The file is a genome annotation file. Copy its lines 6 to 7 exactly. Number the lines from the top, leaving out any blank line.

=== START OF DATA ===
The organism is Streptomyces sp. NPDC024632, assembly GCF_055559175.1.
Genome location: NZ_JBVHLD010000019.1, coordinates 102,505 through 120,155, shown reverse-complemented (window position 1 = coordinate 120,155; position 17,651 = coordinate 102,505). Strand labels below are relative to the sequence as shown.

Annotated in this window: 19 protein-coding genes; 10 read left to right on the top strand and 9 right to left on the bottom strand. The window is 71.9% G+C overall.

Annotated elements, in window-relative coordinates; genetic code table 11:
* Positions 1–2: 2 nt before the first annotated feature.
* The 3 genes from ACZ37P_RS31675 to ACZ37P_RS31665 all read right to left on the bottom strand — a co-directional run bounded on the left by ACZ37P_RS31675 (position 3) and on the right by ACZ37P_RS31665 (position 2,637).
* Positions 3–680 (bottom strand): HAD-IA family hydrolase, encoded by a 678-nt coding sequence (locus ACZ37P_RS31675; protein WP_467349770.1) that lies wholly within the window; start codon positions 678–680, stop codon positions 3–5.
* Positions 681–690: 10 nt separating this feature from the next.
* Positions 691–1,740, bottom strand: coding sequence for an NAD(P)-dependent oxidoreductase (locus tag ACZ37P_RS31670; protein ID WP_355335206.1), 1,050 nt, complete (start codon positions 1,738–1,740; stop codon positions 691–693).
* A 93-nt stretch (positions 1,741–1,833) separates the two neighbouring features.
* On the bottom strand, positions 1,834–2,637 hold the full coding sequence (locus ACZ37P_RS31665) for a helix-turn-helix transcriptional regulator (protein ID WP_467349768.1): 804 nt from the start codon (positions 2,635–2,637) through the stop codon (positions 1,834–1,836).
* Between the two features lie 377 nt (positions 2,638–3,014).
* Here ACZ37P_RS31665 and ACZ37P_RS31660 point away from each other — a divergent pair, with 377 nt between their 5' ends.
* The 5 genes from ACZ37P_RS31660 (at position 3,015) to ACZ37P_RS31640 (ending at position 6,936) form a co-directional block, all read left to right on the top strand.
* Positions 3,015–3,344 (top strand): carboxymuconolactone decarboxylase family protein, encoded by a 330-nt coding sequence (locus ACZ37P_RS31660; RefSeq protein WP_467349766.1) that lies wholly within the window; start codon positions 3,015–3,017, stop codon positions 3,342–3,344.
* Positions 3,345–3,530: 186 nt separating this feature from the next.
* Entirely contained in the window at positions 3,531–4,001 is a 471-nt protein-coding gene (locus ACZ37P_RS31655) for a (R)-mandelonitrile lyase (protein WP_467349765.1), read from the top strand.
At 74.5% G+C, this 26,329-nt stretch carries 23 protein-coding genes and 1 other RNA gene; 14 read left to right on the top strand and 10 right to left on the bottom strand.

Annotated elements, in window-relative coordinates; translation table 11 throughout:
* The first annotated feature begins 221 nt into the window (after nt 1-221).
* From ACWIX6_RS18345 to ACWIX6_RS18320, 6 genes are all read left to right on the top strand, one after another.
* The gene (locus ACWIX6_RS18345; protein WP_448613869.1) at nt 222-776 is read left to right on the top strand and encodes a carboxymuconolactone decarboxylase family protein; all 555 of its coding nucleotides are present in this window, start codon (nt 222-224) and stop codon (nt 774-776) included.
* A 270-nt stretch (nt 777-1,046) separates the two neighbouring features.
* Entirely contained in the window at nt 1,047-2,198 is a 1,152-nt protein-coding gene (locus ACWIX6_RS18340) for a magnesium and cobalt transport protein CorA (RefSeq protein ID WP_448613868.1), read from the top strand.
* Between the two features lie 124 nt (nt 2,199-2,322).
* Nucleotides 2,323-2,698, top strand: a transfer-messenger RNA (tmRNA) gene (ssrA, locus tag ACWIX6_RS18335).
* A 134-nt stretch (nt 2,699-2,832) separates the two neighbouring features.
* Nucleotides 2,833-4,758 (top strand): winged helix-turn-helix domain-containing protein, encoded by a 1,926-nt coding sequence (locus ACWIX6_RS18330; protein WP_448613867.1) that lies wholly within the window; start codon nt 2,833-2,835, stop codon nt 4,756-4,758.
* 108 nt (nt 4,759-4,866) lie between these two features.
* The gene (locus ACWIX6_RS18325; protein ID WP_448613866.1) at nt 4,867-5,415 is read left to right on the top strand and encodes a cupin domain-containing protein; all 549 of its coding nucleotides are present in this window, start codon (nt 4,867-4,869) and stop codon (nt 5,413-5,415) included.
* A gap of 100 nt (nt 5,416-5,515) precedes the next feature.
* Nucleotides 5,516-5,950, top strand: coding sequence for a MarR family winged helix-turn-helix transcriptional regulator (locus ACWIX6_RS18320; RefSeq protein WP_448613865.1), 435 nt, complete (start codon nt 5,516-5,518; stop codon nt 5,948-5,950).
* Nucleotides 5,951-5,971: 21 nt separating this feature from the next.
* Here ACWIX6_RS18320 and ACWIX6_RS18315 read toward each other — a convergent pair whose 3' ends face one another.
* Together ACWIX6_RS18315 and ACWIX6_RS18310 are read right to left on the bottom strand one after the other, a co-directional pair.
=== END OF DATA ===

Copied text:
* The 3 genes from ACZ37P_RS31675 to ACZ37P_RS31665 all read right to left on the bottom strand — a co-directional run bounded on the left by ACZ37P_RS31675 (position 3) and on the right by ACZ37P_RS31665 (position 2,637).
* Positions 3–680 (bottom strand): HAD-IA family hydrolase, encoded by a 678-nt coding sequence (locus ACZ37P_RS31675; protein WP_467349770.1) that lies wholly within the window; start codon positions 678–680, stop codon positions 3–5.